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Publisher’s Note: Margaret Cavendish’s 1668 edition of Observations upon Experimental Philosophy, presented here in its first modern edition, holds a unique position in early modern philosophy. Cavendish rejects the Aristotelianism which was taught in the universities in the seventeenth century, and the picture of nature as a grand machine which was propounded by Hobbes, Descartes and members of the Royal Society of London, such as Boyle. She also rejects the views of nature which make reference to immaterial spirits. Instead she develops an original system of organicist materialism, and draws on the doctrines of ancient Stoicism to attack the tenets of seventeenth-century mechanical philosophy. Her treatise is a document of major importance in the history of women’s contributions to philosophy and science.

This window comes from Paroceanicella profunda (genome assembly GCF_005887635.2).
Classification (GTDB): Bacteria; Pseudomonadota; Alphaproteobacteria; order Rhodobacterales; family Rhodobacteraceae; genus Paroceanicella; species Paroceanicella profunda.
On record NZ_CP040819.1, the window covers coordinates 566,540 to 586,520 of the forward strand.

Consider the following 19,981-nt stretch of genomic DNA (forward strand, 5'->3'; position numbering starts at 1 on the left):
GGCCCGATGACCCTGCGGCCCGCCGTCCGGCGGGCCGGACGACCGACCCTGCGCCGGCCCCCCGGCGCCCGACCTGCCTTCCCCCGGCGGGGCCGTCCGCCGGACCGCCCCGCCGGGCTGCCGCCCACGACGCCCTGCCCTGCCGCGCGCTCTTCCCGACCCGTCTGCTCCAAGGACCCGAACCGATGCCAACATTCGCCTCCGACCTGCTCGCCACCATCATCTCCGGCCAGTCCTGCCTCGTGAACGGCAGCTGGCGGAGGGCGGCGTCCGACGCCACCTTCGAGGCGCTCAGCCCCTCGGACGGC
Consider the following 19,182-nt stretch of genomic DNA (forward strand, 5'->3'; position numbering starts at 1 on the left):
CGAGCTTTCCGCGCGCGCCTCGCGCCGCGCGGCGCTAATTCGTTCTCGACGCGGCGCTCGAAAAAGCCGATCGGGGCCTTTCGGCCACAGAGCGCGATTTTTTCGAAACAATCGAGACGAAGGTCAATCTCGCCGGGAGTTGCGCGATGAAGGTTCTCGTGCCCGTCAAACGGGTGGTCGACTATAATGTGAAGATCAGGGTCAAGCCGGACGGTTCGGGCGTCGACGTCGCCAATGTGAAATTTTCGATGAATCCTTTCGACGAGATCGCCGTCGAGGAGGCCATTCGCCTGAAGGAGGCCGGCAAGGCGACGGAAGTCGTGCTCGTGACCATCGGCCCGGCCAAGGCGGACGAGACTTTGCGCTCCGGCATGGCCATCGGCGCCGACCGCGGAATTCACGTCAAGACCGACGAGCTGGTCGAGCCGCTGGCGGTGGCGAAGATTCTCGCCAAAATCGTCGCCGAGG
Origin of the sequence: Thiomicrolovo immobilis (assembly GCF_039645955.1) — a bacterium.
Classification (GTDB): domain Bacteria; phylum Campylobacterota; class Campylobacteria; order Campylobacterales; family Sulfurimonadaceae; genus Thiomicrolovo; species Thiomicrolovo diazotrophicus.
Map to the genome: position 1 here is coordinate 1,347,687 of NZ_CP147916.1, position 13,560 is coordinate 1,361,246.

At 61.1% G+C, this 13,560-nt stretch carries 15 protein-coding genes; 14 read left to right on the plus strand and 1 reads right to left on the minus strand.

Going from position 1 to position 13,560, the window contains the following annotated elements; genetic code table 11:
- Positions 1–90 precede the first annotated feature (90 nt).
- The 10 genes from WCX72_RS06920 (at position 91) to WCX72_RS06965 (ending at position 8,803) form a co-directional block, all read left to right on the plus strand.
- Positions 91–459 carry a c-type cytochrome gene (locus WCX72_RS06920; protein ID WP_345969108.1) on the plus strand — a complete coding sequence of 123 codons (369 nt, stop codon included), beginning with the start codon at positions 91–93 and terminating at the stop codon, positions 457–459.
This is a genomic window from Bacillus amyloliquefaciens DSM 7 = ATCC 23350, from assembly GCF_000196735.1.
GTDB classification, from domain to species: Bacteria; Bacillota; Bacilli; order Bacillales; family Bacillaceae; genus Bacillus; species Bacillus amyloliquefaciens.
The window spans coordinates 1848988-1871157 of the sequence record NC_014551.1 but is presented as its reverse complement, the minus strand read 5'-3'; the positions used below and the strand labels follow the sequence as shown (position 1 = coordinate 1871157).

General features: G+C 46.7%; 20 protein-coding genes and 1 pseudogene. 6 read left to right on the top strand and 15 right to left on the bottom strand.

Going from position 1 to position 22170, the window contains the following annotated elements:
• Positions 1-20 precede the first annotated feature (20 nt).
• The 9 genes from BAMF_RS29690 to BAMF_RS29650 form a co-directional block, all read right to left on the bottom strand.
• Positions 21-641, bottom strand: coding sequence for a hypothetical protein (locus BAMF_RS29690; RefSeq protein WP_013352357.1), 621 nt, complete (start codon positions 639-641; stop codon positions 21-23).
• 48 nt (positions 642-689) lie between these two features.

Comment: In this work, Cavendish argues against the experimental paradigm of the emerging Royal Society, contrasting their conception of passive, dead matter, with her own conception of vital materialism. This text will prove useful in conjunction with discussions of experiment and epistemology in early modern philosophy. Usefully paired with other philosophers like Boyle, Descartes, and Henry More, as well as scientists like William Harvey.Export citation in BibTeX formatExport text citationView this text on PhilPapersExport citation in Reference Manager formatExport citation in EndNote formatExport citation in Zotero format
Cavendish, Margaret. Observations upon experimental philosophy to which is added The description of a new blazing world / written by the thrice noble, illustrious, and excellent princesse, the Duchess of Newcastle.
2001, Edited by E. O'Neill. Cambridge: Cambridge University Press (Cambridge Texts in the History of Philosophy).
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